Share pictures of your pets or your family. Some of the most engaged posts I’ve done are just simply pictures of my beautiful wife.
People want to know the real you, the “off the clock” you. Don’t be afraid to share the behind-the-scenes stuff.
We live in a voyeuristic society. We love to “peek behind the curtain” and see what people do in their day-to-day life. Yes, even if it’s “boring.”
Calling expireds may be super-boring to you, but to someone who’s interested in what an agent does all day, it’s exciting, or at the very least, it’s eye-opening.
Most of the public’s opinion about what a real estate agent does all day is usually summed up in a single thought:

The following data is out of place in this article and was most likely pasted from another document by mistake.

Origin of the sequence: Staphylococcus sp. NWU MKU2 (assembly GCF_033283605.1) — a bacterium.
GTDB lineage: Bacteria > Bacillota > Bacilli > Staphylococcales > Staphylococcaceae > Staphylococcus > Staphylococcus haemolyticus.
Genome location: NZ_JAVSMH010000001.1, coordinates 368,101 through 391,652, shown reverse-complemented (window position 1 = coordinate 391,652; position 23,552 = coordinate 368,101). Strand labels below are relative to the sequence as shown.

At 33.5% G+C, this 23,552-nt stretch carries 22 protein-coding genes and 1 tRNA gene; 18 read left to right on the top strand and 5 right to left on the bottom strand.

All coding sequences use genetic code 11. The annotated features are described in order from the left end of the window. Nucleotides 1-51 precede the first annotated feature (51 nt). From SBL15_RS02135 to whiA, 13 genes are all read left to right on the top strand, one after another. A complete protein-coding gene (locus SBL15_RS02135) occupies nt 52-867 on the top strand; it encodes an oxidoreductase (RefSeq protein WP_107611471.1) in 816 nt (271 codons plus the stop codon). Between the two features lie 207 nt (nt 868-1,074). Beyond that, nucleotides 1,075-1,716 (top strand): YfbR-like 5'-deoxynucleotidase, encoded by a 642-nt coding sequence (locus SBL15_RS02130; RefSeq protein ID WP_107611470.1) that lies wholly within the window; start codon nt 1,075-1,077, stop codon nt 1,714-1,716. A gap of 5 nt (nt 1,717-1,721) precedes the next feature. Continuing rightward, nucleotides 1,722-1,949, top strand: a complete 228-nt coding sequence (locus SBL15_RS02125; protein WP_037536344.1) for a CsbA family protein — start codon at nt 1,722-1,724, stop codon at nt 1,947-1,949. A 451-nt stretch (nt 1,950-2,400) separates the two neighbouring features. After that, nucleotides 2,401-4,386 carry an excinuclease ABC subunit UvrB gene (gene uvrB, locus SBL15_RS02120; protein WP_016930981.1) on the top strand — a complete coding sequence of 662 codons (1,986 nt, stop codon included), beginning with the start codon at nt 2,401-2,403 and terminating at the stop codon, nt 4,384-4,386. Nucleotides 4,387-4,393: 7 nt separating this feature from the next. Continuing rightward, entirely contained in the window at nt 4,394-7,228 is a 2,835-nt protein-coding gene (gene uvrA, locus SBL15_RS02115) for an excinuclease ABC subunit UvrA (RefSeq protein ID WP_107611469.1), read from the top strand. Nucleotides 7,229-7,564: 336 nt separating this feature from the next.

“It must be so much fun showing all those pretty houses!”
Show them all the pretty houses, but also make sure to show them all the ugly ones too. I bet if you really looked at your day-to-day “boring” tasks, you could find a lot of interesting posts.
I make tons of videos helping real estate agents become more successful. I tell literally all of my “secrets” to building a successful business. Why would I do this? A few reasons:
And lastly, I know what most people will and won’t do when they see my content.
What do I mean by that? Most people don’t take action.
This is a concept I learned from Tim Ferriss. He said, “I can tell people the whole plan, and I know three things: 85% will take no action (they’ll appreciate what I’ve taught them, but will take exactly zero steps to do ANYTHING), 10% will do my plan (but do it way worse than me), and 5% will do it better than me.”
Shouldn’t you worry about the 5%?